Origin Red BlackWidow Ultimate review: Great for typing as well as gaming
At a Glance
Razer fans who love everything about the company’s keyboards apart from their eye-watering green-and-black color schemes are in luck. The company recently partnered with boutique PC builder Origin to offer a custom-branded edition of its popular Razer BlackWidow Ultimate keyboard.
First up, my take on the switches: I recently reviewed Razer’s own BlackWidow Ultimate, which is notable for bucking the industry’s infatuation with Cherry MX switches. Razer instead created its own Green and Orange switches, designed specifically for gaming.
I loved the feel of the Razer Green switches for gaming, due to the high actuation point—it was easy to double- or even triple-tap keys and get a quick response. On the other hand, I found typing on the Razer Greens a chore. Razer’s Greens felt similar to Cherry’s stiff and tactile MX Blue switches, but they had a tendency to bottom out—that is, strike against the base of the keyboard—easier. The typing experience was unpleasant to say the least.
Cherry MX Blue switches are commonly held as the best for typists because you can learn to fly across the keys without actually bottoming any of them out. Learning to type without bottoming out can both improve speed and reduce hand stress. Origin’s BlackWidow Ultimate uses standard Cherry MX Blues rather than Razer’s custom switches, which makes it a dream to type on. The trade-off? A slight performance hit when gaming, due to the Blues’ lower actuation point.
Origin’s keyboard also ditches the green and black digs for a much more muted red-and-black scheme that helps preserve your night vision. You don’t have to game aboard a submarine to appreciate that. Even at full brightness, I found the Origin’s red backlighting far less distracting than Razer’s green offering.
Apart from those differences—and an Origin logo on the lower deck, where Razer’s writhing snakes appear—this is the same BlackWidow Ultimate you already either love or hate. There’s a row of five macro keys down the left side, with all settings stored in Razer’s Synapse software. You’ve also got a button for Game Mode, a button for on-the-fly macro recording, and quick access to media/volume keys across the Function row. These functions are all accessed by way of a modifier key that’s, for whatever reason, not backlit.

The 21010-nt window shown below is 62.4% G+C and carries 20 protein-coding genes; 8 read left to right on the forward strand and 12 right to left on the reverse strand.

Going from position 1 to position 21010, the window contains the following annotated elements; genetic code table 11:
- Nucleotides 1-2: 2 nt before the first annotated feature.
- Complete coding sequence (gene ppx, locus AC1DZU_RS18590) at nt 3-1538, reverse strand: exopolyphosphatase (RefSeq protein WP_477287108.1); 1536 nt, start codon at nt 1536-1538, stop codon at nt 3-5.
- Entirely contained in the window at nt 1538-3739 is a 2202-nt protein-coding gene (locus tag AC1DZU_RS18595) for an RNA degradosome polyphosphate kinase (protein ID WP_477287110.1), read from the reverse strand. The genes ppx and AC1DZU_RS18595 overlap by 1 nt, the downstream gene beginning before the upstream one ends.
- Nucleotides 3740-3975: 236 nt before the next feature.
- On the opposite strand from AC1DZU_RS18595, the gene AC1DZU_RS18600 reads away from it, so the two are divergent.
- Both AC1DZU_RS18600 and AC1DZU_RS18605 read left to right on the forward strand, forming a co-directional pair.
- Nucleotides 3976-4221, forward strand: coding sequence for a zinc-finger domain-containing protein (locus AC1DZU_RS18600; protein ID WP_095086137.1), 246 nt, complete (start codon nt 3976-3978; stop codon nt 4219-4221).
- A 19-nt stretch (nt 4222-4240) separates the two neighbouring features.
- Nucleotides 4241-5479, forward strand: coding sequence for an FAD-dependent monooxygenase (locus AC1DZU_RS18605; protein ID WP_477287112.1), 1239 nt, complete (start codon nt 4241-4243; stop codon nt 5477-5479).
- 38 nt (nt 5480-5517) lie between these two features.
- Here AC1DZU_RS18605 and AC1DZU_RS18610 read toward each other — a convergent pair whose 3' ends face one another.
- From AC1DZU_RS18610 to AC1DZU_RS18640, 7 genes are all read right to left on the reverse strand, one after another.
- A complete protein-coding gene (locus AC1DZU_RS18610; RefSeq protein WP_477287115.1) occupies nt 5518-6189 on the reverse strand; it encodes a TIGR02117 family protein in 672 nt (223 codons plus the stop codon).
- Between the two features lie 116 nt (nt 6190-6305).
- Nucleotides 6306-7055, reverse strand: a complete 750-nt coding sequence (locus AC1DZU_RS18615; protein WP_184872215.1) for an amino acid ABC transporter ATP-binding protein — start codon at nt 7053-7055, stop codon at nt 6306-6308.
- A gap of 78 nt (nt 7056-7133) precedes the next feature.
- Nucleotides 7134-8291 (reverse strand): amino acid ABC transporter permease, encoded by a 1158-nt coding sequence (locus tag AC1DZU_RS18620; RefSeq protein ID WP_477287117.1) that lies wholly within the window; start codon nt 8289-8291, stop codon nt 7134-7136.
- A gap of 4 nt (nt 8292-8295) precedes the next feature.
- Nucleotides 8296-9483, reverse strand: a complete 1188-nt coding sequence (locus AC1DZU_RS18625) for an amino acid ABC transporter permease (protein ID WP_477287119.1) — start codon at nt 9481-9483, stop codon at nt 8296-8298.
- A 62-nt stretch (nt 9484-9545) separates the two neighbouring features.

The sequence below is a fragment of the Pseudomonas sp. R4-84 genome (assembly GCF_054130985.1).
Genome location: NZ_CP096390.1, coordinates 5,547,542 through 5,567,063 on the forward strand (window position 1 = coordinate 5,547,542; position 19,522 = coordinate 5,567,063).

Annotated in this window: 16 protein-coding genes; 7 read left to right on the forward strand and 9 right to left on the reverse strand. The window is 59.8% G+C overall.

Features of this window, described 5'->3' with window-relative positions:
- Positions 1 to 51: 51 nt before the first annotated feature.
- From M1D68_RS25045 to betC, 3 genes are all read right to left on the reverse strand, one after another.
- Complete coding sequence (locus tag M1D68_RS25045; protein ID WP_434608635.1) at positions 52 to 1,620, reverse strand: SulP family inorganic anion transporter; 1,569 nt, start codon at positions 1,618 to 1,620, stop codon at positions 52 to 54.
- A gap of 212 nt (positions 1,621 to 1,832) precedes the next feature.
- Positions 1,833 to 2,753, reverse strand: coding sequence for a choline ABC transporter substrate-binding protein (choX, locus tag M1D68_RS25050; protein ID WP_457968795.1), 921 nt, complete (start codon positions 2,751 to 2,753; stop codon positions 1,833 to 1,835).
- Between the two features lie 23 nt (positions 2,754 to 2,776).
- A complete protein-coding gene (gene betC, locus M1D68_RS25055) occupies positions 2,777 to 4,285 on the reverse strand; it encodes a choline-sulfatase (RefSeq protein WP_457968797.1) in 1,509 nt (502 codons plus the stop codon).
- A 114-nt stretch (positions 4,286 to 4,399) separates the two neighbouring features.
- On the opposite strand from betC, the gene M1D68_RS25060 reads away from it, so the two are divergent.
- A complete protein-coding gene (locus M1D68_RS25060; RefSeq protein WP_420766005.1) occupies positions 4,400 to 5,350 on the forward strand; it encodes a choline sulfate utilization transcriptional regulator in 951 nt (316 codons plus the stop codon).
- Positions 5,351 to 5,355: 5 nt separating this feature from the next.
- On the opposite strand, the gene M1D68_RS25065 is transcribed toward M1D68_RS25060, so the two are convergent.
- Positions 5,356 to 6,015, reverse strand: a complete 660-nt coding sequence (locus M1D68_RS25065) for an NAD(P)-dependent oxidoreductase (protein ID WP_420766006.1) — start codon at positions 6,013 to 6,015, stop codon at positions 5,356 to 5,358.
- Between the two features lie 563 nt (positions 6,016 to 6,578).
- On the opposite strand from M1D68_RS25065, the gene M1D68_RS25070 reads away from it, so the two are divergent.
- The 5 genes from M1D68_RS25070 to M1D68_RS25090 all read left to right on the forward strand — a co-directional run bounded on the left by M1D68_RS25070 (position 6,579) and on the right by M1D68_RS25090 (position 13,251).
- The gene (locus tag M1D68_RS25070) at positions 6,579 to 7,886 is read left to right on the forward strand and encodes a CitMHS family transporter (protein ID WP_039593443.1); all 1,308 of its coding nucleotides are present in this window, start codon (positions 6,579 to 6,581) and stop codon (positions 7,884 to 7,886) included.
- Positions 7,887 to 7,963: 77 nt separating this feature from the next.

Some of the secondary function keys, such as the volume and media keys, are also not backlit; so good luck remembering in the dark whether Play/Pause is assigned to the F5 or F6 key. And like Razer’s own BlackWidow Ultimate, the designators for Caps Lock, Num Lock, and Game Mode are backlit icons instead of dedicated LEDs. Residing under a layer of translucent plastic renders these symbols fuzzy and indistinct; it can be hard to tell which modifiers are engaged at a mere glance.
One other note: The larger keys do not feel like MX Blues. This is a fairly common practice—one set of switches used for most of the board, and then a different (normally more resistant) type used for the elongated keys, including the Space Bar, Delete, and Enter. Whatever Origin and Razer used, though, it’s loud. I tested it versus a nearby all-Blues WASD board and there’s a significant increase in volume when hitting any of the BlackWidow’s longer keys. That’s a big deal, considering that MX Blues are already some of the loudest keys around.
As with any quality keyboard, Origin’s BlackWidow features a braided cable sheath, but this one joins to the keyboard in a hard rubber joint, which makes me worried about durability. The keyboard has microphone, headset, and USB pass-throughs on its right-hand side.
Aside from those quibbles, the partnership between Razer and Origin has resulted in a keyboard that’s every bit as competent as Razer’s own offering—more so, if you’re enamored with Cherry MX Blues. Just spare your coworkers’ ears and use this baby at home and not in your cubicle.